The problem is that the male ego is much more interested in protecting its own stability than it is on changing. All systems, whether it’s families, corporations, or nations organize to protect and maintain stability even while changing and evolving over time. It’s nature’s balancing act. Too much stability equals death. Too much change equals chaos. However, as anxiety increases the system moves to protect the weakest link. Circle the wagons. Edwin Friedman states that the anxious system “will wind up adopting an appeasement strategy toward its most troublesome members while sabotaging those with the most strength to stand up to the troublemakers.” Society has basically adopted the “don’t upset Dad” rule that many families utilize to maintain peace.
Evolve or Die Trying
And yet, the world keeps changing. Not many men in our culture are forced to wake up in the morning and go kill something so their family can eat. It’s pretty rare that an uncivilized horde invades the suburbs requiring a defensive response to protect the women, the 2.5 children, and the manicured lawn. And even the role of procreator has changed as the need to have dozens of kids just in case some don’t make it has pretty much been eliminated.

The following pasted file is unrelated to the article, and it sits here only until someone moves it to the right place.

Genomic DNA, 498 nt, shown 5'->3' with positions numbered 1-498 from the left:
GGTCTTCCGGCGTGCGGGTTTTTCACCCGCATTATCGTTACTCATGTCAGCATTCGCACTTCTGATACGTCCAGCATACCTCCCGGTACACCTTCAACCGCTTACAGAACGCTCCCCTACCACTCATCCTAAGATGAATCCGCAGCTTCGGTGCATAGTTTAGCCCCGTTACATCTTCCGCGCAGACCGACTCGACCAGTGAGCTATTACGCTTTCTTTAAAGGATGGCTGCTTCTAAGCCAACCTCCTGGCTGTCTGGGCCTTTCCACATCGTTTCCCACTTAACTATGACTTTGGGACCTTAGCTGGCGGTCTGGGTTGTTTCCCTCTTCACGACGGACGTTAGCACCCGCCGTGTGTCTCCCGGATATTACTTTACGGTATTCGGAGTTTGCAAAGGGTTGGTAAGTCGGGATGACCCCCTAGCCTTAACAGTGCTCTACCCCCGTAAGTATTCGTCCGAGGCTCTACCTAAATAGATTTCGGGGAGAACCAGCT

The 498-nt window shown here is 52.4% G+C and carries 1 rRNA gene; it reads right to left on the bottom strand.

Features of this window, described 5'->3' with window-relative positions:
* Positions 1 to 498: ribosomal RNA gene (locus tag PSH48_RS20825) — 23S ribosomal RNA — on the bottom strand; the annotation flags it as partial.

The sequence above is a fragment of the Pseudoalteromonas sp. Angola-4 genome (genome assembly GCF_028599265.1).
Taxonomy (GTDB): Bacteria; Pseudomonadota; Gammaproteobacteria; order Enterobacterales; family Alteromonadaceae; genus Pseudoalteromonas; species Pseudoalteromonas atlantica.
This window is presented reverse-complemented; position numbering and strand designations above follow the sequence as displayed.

In this new world, new skills are required. For example, the top two reasons given by females who file for 70% of all divorces are verbal abuse and emotional neglect. I cannot tell you the number of times a man who was caught “out of the blue” by his wife’s divorce paperwork being served to him has said to me, “I’ve always put food on the table and I’ve never hit her, why would she leave me?”
What would make a man say something like that in 2019? You guessed it, the male ego.
Society never told that guy that he wasn’t evolving (even though I’m pretty sure his wife told him). He was still being rewarded for the same things as his father and grandfather had been. That was his measure of success. Anything that told him he wasn’t supposed to value those things in the same way any longer had to compete with a society that continues to stroke the male ego. We keep celebrating the fastest, strongest, richest, most bravado men and we keep ending up with “boys being boys.”